The core component of an organic photovoltaic interface is the organic semiconducting material, or a heterostructure, acting as a light absorber and transducer. Organic semiconductors typically have high optical absorbance coefficients allowing thin and flexible films: a characteristic for which organic technology stands out in bioelectronic interfaces compared to the inorganic counterpart. When immersed in electrolyte solution, they convert absorbed light into electricity via capacitive and reversible Faradaic processes, heat via photothermal conversion, and chemical species via photocatalytic reactions (Fig. 1a). In an ideal scenario, neural stimulation is conventionally achieved via safe capacitive or reversible Faradaic reactions, although photothermal approaches can also be exploited for wireless neuromodulation. However, for organic semiconductors, the three processes (electrical, thermal and chemical) might coexist, and each contribution might be subject to the illumination parameters (wavelength, duration and intensity), the material properties and the device structure18 (Fig. 1b).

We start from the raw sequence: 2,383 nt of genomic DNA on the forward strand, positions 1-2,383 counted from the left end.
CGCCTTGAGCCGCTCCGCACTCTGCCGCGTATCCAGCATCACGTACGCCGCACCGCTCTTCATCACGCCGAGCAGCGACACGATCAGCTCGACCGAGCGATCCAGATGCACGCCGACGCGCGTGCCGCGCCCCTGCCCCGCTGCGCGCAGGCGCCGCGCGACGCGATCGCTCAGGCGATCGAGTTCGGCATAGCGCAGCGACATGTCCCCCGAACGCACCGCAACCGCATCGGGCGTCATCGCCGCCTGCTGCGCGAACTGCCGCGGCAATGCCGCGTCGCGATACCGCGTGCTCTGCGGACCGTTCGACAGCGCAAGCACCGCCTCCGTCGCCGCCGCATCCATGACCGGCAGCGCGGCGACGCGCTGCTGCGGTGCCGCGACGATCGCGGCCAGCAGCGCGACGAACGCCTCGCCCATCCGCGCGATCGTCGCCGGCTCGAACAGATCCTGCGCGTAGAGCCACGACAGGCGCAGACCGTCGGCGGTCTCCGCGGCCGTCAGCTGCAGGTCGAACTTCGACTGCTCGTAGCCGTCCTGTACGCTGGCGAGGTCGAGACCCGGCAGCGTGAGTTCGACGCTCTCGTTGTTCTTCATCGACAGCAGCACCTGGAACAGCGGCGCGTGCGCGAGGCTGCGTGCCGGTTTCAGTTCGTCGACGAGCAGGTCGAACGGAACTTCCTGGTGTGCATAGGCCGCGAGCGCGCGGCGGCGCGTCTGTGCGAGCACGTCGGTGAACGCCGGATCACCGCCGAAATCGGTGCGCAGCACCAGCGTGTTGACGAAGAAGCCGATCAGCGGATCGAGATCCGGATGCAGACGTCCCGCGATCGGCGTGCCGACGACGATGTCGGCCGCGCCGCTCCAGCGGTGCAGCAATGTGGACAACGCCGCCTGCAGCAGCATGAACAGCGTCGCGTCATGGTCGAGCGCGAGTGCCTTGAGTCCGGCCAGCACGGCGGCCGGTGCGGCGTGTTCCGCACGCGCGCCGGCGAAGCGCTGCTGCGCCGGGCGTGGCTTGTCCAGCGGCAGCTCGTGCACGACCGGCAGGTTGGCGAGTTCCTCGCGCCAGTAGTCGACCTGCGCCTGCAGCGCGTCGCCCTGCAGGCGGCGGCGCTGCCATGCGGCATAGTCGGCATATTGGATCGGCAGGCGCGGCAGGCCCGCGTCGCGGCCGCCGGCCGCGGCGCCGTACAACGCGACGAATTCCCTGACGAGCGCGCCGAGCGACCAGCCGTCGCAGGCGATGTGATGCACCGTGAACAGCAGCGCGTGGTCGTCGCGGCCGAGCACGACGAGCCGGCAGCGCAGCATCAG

Fig. 1: Structure and function of organic interfaces.
figure 1

a Main processes occurring upon light absorption in organic semiconducting films when immersed in electrolyte: photovoltaic, photocatalytic and photothermal conversions. The organic semiconducting layer can be a single pristine material or multiple materials in a bilayer or a bulk heterojunction. b Full layer-by-layer structure of a photovoltaic device for neuromodulation. The organic semiconductor can be interfaced directly to the electrolyte (as in a) or paired to one (conductor/semiconductor interface) or two (conductor/semiconductor/conductor interface) conductors working as the anode and cathode. Charge (hole and/or electron) transport layers can be used to enhance the stimulation efficiency.